Public Statements & Remarks

Statement of Commissioner Kristin N. Johnson Regarding Settlement with Cody Easterday for Massive Fraud, False Statements to an Exchange, and Position Limits Violations

June 05, 2023

Today, the U.S. District Court for the Eastern District of Washington issued an order granting a permanent injunction to resolve pending litigation against Cody Easterday (Consent Order).  Easterday had previously been charged by the Commission for engaging in fraud in connection with the sale of more than 200,000 head of “ghost” cattle—which did not, in fact, exist—to Tyson Fresh Meats, Inc. (Tyson), a beef processor and part of a corporate family that together constitute one of the largest food suppliers in the world, as well as with making false statements to the Chicago Mercantile Exchange (CME) and violating exchange-set position limits.[1]  As a result of Easterday’s fraud, Tyson paid him and his feedyard, Easterday Ranches, Inc. (Easterday Ranches), more than $233 million to which they were not entitled.[2]

Easterday’s fraud arose out of his need to cover for losses of more than $200 million he incurred over a ten-year period through speculative trading in the cattle futures markets.[3]  In order to cover margin calls, he devised a scheme to cause Easterday Ranches to submit false invoices to Tyson for reimbursement of the costs associated with procuring the “ghost” cattle he never actually purchased and caring for “ghost” cattle that did not actually exist.[4]  At the same time, in connection with his speculative futures trading, he made false statements to the CME that Easterday Ranches had a larger cattle inventory than it in fact had to obtain a hedge exemption for permission to exceed its speculative position limits that would otherwise have applied, and to avoid disciplinary action; because these statements were false, Easterday also caused Easterday Ranches to violate CME’s position limits without a valid hedge exemption.[5]

Easterday Ranches filed a Chapter 11 bankruptcy petition in February 2021, and subsequently settled the Commission’s litigation against it, including imposition of a restitution obligation of $233 million and a civil monetary penalty of $30 million.[6]  Approximately 18 months after the CFTC filed its civil action, Easterday entered a guilty plea to one count of wire fraud arising from the same conduct, for which he was sentenced to 132 months in prison and restitution of $244 million.[7]  Easterday has now resolved the Commission’s litigation against him with the entry of this Consent Order.  The Consent Order includes an injunction against future violations, trading and registration bans, and a civil monetary penalty of $1 million.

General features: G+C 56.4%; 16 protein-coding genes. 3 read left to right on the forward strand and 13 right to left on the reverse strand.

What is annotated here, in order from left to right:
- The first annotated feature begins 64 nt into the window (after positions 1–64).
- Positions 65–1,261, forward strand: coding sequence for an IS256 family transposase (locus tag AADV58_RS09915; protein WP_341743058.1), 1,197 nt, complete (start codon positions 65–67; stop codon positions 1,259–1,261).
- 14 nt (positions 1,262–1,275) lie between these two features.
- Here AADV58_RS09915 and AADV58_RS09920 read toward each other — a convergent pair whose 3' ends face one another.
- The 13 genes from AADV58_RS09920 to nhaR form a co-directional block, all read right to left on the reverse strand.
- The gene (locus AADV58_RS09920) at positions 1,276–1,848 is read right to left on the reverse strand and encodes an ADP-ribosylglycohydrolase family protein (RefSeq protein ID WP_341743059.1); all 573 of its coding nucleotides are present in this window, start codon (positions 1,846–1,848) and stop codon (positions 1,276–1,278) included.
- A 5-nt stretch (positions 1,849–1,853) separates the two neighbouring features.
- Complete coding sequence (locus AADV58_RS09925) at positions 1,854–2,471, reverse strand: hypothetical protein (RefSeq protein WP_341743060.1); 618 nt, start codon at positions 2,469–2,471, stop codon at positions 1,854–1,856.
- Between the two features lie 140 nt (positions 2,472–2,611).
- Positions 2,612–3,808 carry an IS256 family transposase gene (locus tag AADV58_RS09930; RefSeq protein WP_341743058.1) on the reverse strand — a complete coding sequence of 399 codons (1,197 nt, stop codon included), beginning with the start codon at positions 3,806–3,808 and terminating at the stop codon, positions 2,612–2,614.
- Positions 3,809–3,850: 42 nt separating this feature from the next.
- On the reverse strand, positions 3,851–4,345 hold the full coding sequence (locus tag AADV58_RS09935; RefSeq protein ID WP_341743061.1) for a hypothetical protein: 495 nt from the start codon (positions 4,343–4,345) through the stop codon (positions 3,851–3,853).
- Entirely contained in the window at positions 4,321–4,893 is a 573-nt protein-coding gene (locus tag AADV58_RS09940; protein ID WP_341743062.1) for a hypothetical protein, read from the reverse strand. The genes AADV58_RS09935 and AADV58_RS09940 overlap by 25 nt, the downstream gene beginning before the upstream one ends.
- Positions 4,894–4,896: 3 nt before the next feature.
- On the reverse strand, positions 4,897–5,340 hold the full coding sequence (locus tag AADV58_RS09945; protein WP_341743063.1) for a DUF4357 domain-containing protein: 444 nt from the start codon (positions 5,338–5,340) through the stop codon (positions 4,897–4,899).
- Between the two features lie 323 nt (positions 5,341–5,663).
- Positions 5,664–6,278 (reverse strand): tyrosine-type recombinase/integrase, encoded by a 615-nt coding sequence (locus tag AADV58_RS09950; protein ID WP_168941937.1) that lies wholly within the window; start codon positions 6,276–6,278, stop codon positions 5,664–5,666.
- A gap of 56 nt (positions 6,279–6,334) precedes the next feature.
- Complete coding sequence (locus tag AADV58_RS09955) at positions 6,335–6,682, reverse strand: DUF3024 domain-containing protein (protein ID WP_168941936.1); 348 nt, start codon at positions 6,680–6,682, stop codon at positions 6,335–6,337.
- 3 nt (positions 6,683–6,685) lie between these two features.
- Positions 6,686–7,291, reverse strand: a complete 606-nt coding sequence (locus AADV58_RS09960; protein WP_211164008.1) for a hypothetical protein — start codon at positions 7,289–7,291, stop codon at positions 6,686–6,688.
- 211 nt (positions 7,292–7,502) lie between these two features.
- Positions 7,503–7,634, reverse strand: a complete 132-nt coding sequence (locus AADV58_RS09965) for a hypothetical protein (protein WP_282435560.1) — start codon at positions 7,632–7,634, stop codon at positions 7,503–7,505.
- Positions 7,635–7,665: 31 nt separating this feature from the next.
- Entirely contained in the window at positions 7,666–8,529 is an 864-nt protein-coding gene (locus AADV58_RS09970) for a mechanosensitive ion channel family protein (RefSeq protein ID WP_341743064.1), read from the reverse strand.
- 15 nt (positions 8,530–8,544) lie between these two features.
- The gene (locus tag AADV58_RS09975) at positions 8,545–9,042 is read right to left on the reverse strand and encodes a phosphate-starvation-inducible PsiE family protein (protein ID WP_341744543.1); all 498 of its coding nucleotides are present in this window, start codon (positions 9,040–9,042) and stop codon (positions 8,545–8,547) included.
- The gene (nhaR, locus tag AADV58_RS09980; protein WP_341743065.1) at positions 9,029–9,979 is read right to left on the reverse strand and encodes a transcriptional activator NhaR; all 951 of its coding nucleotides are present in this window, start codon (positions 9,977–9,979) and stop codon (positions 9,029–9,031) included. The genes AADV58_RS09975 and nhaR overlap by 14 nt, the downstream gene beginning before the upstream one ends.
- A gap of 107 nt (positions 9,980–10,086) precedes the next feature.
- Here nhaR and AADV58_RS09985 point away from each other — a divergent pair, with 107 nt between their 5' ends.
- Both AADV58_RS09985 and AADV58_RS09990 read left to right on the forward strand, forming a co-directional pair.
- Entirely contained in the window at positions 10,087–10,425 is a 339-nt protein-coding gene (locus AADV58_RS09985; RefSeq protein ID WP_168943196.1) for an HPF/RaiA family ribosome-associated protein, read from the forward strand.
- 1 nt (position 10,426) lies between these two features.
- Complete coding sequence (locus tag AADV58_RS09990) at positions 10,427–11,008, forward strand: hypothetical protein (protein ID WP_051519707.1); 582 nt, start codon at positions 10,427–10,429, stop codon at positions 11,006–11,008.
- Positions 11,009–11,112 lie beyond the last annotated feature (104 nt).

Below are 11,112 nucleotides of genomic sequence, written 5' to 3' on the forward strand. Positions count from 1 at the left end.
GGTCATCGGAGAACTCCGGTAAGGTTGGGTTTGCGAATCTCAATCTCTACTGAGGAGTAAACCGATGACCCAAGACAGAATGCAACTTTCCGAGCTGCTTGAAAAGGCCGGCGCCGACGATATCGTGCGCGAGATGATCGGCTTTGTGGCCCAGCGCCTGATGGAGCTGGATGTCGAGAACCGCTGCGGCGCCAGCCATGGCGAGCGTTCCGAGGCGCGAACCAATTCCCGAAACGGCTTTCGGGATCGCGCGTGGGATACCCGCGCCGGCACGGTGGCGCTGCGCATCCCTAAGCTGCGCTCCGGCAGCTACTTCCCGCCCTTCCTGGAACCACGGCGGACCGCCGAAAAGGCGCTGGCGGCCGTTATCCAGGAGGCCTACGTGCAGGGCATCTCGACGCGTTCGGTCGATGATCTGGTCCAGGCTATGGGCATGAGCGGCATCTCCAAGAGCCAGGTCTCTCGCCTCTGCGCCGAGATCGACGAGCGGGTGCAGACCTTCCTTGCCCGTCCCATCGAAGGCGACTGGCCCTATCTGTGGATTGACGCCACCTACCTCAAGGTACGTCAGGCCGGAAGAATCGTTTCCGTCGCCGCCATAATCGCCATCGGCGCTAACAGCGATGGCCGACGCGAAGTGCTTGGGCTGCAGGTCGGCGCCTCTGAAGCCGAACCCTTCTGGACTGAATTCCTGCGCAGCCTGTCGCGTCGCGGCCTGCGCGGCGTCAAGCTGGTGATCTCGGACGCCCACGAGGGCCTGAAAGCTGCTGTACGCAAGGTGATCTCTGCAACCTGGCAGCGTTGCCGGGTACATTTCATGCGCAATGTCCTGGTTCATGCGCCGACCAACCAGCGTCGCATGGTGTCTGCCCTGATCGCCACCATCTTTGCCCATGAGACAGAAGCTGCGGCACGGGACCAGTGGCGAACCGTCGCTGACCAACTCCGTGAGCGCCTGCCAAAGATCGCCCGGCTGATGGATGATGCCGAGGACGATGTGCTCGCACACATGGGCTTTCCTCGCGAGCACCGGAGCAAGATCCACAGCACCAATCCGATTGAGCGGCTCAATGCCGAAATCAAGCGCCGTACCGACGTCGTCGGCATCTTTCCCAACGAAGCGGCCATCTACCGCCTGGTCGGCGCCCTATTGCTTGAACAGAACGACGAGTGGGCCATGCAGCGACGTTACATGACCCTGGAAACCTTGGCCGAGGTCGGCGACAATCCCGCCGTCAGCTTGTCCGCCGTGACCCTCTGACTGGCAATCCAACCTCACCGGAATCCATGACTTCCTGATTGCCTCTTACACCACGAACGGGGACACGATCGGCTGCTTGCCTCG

I support this settlement because it appropriately penalizes Easterday for his conduct, while recognizing the already significant consequences imposed against him as a result of the criminal action and the bankruptcy of Easterday Ranches (which ultimately returned approximately $65 million to victims of his scheme).  I particularly note that the settlement bars Easterday from future violations of the Commodity Exchange Act and Commission regulations, and also from trading in commodity interests or applying for registration with the Commission.

I commend efforts of the staff of the CFTC’s Division of Enforcement who pursued this litigation, including Benjamin E. Sedrish, Joseph Patrick, Ashley J. Burden, Allison V. Passman, Margaret Aisenbrey, William Janulis, Scott Williamson, and Robert T. Howell.

[1] See CFTC Release No. 8372-21, CFTC Charges Washington State Rancher and Feedyard with $233 Million Phantom Cattle Fraud Scheme, Mar. 31, 2021,

[2] Consent Order ¶ 22.

[3] Compl. ¶ 23, CFTC v. Easterday, No. 4:21-cv-5050 (E.D. Wash. Filed Mar. 31, 2021), ECF No. 1.

[4] Consent Order ¶¶ 20–21.

[5] Id. ¶¶ 23–24.

[6] CFTC Release No. 8471-21, Federal Court Orders Washington State Feedyard to Pay $263 Million for Phantom Cattle Fraud Scheme and Violating Position Limits, Dec. 17, 2021,

[7] U.S. Atty’s Office, E.D. Wash., Tri-Cities Rancher Sentenced to Eleven Years in Federal Prison and Ordered to Pay $244 Million in Restitution for “Ghost Cattle” Fraud, Oct. 4, 2022,